San Francisco loves its street theater to push a political message. This time LGBT activists are joining others across the nation in calling for a boycott of Russian vodka to protest a new law passed by the Russian parliament and championed by Russian President Vladimir Putin, banning talking to children about homosexuality and outlawing so-called gay propaganda.
"To outlaw propagandas in the Russian mind is to outlaw holding hands, to outlaw waving of rainbow flags," Robbie Sweeny, a spokesperson for the group calling for the boycott, said.
Protesters have also demonstrated outside the Russian consulate, calling for a repeal of the law, but it's the vodka boycott that's gaining traction.
"The gay bar market is so lucrative to all alcohol companies; we need to send a message to the corporations that do have interest, like Stol has interests in Russia, to do more to help gays in Russia," Gays Without Borders spokesperson Michael Petrlis said.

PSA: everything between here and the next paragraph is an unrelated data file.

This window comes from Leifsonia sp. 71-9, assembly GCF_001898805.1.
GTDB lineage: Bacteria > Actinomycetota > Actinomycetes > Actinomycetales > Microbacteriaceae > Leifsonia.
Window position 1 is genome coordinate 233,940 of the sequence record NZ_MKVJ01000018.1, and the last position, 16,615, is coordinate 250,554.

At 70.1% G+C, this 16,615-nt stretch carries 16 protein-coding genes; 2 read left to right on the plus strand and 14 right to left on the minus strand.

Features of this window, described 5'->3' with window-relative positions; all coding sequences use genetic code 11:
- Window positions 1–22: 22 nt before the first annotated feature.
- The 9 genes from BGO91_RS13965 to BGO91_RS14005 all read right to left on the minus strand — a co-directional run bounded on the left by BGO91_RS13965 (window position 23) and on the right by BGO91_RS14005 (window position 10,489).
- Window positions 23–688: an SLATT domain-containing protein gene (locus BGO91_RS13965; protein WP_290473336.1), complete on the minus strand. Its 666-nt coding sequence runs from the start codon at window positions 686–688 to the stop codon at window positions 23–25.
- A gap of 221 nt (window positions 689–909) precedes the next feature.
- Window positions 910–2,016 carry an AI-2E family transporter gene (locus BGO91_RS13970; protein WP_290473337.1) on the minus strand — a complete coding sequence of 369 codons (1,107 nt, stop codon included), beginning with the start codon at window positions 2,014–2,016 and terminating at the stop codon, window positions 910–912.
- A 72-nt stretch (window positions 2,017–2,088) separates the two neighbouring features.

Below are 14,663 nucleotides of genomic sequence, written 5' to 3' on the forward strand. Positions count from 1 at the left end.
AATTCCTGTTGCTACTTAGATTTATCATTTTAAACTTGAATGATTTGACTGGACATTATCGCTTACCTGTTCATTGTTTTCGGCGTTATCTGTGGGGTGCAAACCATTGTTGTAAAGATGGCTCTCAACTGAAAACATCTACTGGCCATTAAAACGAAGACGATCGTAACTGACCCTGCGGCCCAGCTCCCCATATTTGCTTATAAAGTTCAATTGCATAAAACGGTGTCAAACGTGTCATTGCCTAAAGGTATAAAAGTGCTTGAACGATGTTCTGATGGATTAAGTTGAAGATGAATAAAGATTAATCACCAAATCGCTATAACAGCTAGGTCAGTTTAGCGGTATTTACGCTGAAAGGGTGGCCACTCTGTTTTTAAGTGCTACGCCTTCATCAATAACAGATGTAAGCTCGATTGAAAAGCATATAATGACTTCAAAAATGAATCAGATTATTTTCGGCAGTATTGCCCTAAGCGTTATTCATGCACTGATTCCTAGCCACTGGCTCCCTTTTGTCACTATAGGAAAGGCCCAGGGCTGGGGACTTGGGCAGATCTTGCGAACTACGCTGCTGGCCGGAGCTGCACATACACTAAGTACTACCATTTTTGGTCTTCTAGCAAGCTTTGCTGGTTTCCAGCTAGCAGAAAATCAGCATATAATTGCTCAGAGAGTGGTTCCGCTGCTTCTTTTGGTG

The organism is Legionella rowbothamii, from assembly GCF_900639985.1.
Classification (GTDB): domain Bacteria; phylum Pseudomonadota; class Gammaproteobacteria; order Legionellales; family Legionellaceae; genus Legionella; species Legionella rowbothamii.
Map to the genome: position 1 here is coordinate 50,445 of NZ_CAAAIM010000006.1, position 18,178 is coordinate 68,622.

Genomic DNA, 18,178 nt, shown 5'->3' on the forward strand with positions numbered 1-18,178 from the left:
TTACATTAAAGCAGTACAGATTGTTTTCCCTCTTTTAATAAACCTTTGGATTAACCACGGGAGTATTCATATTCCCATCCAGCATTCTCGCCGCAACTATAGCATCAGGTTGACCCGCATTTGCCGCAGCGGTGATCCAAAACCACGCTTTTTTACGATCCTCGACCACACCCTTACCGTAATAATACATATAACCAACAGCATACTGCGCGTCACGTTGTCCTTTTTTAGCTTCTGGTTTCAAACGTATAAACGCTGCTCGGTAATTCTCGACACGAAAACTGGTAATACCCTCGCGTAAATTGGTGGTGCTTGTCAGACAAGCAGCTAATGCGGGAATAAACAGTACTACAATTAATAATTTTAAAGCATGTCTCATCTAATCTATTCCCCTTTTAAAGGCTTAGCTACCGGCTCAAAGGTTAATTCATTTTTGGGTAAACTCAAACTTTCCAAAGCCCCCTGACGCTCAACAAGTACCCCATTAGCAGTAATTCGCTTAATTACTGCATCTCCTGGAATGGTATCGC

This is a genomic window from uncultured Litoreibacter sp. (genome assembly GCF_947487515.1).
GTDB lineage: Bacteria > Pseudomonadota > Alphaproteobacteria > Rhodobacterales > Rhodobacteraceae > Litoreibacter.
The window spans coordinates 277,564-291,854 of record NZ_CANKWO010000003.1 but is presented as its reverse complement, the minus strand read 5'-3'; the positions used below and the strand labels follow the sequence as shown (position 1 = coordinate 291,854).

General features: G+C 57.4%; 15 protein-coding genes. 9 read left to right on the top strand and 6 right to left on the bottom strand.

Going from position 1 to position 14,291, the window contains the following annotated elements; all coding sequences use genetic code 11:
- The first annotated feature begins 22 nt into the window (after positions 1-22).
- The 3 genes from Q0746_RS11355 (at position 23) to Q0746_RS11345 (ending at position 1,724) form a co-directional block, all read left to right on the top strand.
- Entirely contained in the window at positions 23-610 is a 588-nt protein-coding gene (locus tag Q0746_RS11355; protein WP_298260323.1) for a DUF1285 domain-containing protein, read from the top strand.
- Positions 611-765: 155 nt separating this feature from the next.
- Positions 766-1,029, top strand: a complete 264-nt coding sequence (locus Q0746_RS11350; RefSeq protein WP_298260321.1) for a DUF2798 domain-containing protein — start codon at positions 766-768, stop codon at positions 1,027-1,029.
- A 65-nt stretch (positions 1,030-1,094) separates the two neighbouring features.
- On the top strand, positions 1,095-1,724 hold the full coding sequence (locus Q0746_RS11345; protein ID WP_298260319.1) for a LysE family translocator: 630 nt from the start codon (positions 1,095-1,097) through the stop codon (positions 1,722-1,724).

Stolichnaya, which has a large share of the American market, says it's being unfairly targeted. The CEO said in a statement to the gay community, "We fully support and endorse your objective to fight against prejudice in Russia."
At the Royal Market and Bakery in San Francisco's Richmond District, there are all kinds of Russian vodkas, from Stoli to Kremlin. The owner says a boycott will not change Putin's mind, but will hurt his business.
"This is going to affect lots and lots of regular citizens, Russians, Armenians, Americans who love our products; they better think of something else to boycott," Akop Sulikyan said.
The activists do have something else on the table -- the 2014 winter Olympics were awarded to the Russian town of Sochi and there are calls for the games to be boycotted.
Protesters have asked Mayor Ed Lee to stop serving Russian vodka at city functions and denounce the Russian laws.